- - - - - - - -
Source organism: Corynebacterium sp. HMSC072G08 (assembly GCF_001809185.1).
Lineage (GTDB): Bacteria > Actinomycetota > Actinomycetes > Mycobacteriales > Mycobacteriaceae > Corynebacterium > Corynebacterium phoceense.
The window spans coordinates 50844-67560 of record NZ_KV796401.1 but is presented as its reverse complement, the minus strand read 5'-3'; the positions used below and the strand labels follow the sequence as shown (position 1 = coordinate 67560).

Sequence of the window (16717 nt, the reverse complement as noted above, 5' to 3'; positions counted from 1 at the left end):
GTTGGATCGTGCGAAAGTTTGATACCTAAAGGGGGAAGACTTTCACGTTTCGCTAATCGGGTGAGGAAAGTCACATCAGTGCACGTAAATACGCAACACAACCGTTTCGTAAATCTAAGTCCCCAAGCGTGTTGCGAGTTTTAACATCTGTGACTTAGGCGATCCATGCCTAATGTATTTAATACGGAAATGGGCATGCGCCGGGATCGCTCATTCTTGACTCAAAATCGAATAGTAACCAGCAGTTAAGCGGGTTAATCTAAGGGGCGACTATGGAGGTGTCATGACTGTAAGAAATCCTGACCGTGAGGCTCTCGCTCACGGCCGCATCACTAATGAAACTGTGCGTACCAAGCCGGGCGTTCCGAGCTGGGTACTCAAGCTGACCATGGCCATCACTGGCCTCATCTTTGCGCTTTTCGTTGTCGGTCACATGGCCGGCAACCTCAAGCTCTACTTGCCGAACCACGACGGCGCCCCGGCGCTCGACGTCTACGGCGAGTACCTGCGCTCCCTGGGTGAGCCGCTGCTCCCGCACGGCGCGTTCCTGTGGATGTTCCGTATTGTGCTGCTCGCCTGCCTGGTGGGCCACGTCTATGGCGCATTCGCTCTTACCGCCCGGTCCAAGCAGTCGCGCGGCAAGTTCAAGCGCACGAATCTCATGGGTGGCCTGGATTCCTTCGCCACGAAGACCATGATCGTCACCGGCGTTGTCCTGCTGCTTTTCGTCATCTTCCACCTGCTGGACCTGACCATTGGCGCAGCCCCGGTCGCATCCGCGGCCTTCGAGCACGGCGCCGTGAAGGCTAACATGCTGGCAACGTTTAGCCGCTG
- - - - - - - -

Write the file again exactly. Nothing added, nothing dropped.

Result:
Source organism: Corynebacterium sp. HMSC072G08 (assembly GCF_001809185.1).
Lineage (GTDB): Bacteria > Actinomycetota > Actinomycetes > Mycobacteriales > Mycobacteriaceae > Corynebacterium > Corynebacterium phoceense.
The window spans coordinates 50844-67560 of record NZ_KV796401.1 but is presented as its reverse complement, the minus strand read 5'-3'; the positions used below and the strand labels follow the sequence as shown (position 1 = coordinate 67560).

Sequence of the window (16717 nt, the reverse complement as noted above, 5' to 3'; positions counted from 1 at the left end):
GTTGGATCGTGCGAAAGTTTGATACCTAAAGGGGGAAGACTTTCACGTTTCGCTAATCGGGTGAGGAAAGTCACATCAGTGCACGTAAATACGCAACACAACCGTTTCGTAAATCTAAGTCCCCAAGCGTGTTGCGAGTTTTAACATCTGTGACTTAGGCGATCCATGCCTAATGTATTTAATACGGAAATGGGCATGCGCCGGGATCGCTCATTCTTGACTCAAAATCGAATAGTAACCAGCAGTTAAGCGGGTTAATCTAAGGGGCGACTATGGAGGTGTCATGACTGTAAGAAATCCTGACCGTGAGGCTCTCGCTCACGGCCGCATCACTAATGAAACTGTGCGTACCAAGCCGGGCGTTCCGAGCTGGGTACTCAAGCTGACCATGGCCATCACTGGCCTCATCTTTGCGCTTTTCGTTGTCGGTCACATGGCCGGCAACCTCAAGCTCTACTTGCCGAACCACGACGGCGCCCCGGCGCTCGACGTCTACGGCGAGTACCTGCGCTCCCTGGGTGAGCCGCTGCTCCCGCACGGCGCGTTCCTGTGGATGTTCCGTATTGTGCTGCTCGCCTGCCTGGTGGGCCACGTCTATGGCGCATTCGCTCTTACCGCCCGGTCCAAGCAGTCGCGCGGCAAGTTCAAGCGCACGAATCTCATGGGTGGCCTGGATTCCTTCGCCACGAAGACCATGATCGTCACCGGCGTTGTCCTGCTGCTTTTCGTCATCTTCCACCTGCTGGACCTGACCATTGGCGCAGCCCCGGTCGCATCCGCGGCCTTCGAGCACGGCGCCGTGAAGGCTAACATGCTGGCAACGTTTAGCCGCTG